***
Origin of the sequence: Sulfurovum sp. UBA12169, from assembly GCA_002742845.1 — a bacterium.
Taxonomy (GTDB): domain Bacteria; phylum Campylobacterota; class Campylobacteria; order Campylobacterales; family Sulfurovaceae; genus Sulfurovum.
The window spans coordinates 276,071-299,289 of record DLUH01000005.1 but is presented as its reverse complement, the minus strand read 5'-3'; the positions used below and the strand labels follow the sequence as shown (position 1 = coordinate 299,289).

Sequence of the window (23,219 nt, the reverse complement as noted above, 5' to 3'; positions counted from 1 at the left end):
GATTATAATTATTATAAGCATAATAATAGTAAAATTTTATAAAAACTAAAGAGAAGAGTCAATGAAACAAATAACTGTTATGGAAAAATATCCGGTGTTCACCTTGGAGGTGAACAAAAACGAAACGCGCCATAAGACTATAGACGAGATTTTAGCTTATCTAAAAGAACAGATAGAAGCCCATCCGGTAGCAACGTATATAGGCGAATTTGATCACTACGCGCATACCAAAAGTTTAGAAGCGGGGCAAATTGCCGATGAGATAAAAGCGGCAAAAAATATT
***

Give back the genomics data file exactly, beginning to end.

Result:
Origin of the sequence: Sulfurovum sp. UBA12169, from assembly GCA_002742845.1 — a bacterium.
Taxonomy (GTDB): domain Bacteria; phylum Campylobacterota; class Campylobacteria; order Campylobacterales; family Sulfurovaceae; genus Sulfurovum.
The window spans coordinates 276,071-299,289 of record DLUH01000005.1 but is presented as its reverse complement, the minus strand read 5'-3'; the positions used below and the strand labels follow the sequence as shown (position 1 = coordinate 299,289).

Sequence of the window (23,219 nt, the reverse complement as noted above, 5' to 3'; positions counted from 1 at the left end):
GATTATAATTATTATAAGCATAATAATAGTAAAATTTTATAAAAACTAAAGAGAAGAGTCAATGAAACAAATAACTGTTATGGAAAAATATCCGGTGTTCACCTTGGAGGTGAACAAAAACGAAACGCGCCATAAGACTATAGACGAGATTTTAGCTTATCTAAAAGAACAGATAGAAGCCCATCCGGTAGCAACGTATATAGGCGAATTTGATCACTACGCGCATACCAAAAGTTTAGAAGCGGGGCAAATTGCCGATGAGATAAAAGCGGCAAAAAATATT